Sunday, April 17, 2011

"Not Enough Money"

That's the title of this wonderful piece by Ramesh Ponnuru in the National Review. Sadly, it was written a couple of years late, but it's nice to see that some people in a conservative news organ are now trumpeting the ideas of Friedman, Beckworth, and Sumner-- namely that the Fed holds much of the blame for our current economic malaise as Bernanke & co. failed to keep NGDP growing at its normal, expected rate and pursued monetary policy that was too tight just before and during the recession. Viewing expansionary monetary policy through the lens of lowering nominal interest rates is a Keynesian and very dangerous error. QE2 was necessary and we probably need a QE3.

As I've repeated and linked to Sumner and Beckworth several times to explain, the Fed pursued a tight-money policy during the recession given the scope of the massive increase in demand for money. It allowed inflation expectations to fall throughout 2010, causing real interest rates to rise and growth to stagnate. Those economists are pushing for central banks to target NGDP instead of inflation. It looks like the Bank of England is privately pursuing this policy as they continue to expand the monetary base in the face of higher inflation. Real GDP and unemployment in England aren't doing so well. (The irony here is that the Bank of England is giving the Conservatives ammunition to cut government spending by countering with expansionary monetary policy. Rep. Paul Ryan and Gov. Tim Pawlenty want to cut U.S. government spending in the same fashion but blast the Fed for pursuing the expansionary policies that would make the spending cuts palatable).

The "quasi-monetarist" position of these economists is very simple: an increase in the demand for money (for safety or whatever reason) is a decrease in velocity, causing nominal GDP to fall. (M x V = P x Y). If your money supply is manipulated/controlled by a central bank, then it needs to increase the money supply in response to the increase in demand. Milton Friedman advocated this throughout his career in various ways. He pointed out that ultra-low interest rates aren't a sign of ultra-loose monetary policy, they are a symptom of too-tight monetary policy.

Marcus Nunes is an economist who has also joined the fray. This is a favorite post of his with 3 graphs that tell the story. Note the MZM measure of money and velocity at the bottom.

Why does all this matter? Well, the European Central Bank is in the midst of tightening money in response to respond to headline inflation. The result will well likely be a more rapid departure of Ireland, Greece, and perhaps other PIIGS from the Eurozone. Slower growth in Europe is bad for the rest of the world as well.

The U.S. also seems to have an endless supply of quacks like Glenn Beck who have been predicting hyperinflation since 2007. A friend sent me a forward of recent statements made by a California congressman that talks about interest rates and Fed policy:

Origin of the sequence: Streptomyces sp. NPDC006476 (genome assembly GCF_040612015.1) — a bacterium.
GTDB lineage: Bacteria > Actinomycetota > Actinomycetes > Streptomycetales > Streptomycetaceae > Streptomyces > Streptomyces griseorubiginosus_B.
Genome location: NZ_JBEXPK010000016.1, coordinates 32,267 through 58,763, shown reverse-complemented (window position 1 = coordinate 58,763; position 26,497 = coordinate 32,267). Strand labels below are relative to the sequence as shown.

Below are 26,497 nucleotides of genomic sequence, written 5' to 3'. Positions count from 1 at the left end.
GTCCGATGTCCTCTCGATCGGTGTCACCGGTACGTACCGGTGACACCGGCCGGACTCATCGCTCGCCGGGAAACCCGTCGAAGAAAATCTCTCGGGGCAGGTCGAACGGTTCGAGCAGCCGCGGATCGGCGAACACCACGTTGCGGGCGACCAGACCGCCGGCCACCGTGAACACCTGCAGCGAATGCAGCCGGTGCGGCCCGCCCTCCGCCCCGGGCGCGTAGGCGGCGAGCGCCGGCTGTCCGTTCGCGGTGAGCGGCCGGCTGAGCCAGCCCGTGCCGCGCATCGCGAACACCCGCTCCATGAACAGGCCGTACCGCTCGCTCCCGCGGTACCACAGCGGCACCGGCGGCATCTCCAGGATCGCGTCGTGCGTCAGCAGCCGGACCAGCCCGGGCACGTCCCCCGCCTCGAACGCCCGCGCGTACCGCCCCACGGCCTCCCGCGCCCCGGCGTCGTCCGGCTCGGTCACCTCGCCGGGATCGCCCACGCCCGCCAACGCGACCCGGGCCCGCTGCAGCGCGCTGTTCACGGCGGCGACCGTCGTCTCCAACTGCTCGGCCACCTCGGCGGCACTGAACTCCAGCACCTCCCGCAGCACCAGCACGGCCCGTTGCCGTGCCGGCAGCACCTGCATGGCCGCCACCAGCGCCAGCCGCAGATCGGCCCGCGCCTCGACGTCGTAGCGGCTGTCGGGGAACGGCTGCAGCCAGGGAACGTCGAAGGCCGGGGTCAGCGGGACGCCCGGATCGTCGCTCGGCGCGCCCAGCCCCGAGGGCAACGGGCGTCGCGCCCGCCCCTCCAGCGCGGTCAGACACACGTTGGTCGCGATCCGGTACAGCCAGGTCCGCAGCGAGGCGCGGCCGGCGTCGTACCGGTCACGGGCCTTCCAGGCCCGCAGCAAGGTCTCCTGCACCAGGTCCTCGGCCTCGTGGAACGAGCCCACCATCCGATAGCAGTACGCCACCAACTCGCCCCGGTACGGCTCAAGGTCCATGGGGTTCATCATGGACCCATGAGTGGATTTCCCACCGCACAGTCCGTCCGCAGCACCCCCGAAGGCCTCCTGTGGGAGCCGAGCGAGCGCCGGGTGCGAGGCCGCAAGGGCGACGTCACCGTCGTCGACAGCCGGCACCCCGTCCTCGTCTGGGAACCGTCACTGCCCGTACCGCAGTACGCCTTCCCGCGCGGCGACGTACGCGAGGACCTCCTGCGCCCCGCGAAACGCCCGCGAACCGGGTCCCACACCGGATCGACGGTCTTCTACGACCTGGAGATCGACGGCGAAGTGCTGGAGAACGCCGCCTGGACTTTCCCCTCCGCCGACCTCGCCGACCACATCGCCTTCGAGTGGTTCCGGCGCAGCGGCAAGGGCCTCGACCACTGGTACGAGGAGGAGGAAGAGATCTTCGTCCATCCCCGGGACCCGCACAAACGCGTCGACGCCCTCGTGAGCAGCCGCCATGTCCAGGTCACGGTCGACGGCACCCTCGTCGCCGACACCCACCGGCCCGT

"Once the Fed ends QE2, even if it doesn't reverse it, the markets will then have to absorb a new influx of long-term bonds at a time when our ability to pay them is in question. The Fed can cure a bunch of this simply by printing a lot more money. That, however, will result in an inflationary period with major wealth destruction and economic malaise."

There's a misunderstanding that the Fed engaging in QE2 is all about lowering long-term rates (probably because this is actually the official explanation of Bernanke and most Keynesian-leaning economists). But QE2 has been successful precisely because it has caused an increase in long-term rates. As David Beckworth has pointed out, inflation expectations fell off in 2010 and it was only when the Fed started pondering QE2 out loud that this reversed. Interest rates on 30 year loans are higher now than they were in November.

Why would we be happy about an increase in inflation expectations? Because inflation and economic growth are historically correlated. As incomes increase and unemployment falls, people buy more stuff. Velocity increases and prices rise. When actual inflation is less than what people were expecting when they originally borrowed and lent, wealth is essentially transferred from borrowers to lenders over the life of the loan, which has hurt household balance sheets in the recent downturn. The Fed had allowed both actual inflation and then inflation expectations to falter, just as they allowed the NGDP growth trend to falter, and they are now bringing those expectations back in line with the trend.

The Fed ending QE2 in a couple months won't cause long-term interest rates to rise unless the economic recovery is well-underway. Several economic forecasters have revised their growth projections for Q1 2011 to less than two percent, anemic growth that would cause unemployment to rise again. Inflation isn't a problem right now. An increase in gas prices does not equal inflation. Conservative and liberal economists can agree on this point: You can't have an upward spiral of inflation without wage increases, and wage increases don't appear to be forthcoming (so long as unemployment is just under nine percent, this isn't a concern).

If the Fed were to follow the ECB and start contracting the money supply (raising short-term interest rates), the result would likely be even lower NGDP growth projections, falling inflation expectations, falling interest rates while seeing a decrease in investment, and higher unemployment.

Right now, demand for money remains high. So long as our currency is controlled by a central bank, its duty is to increase the money supply right now. More money, please.

No comments: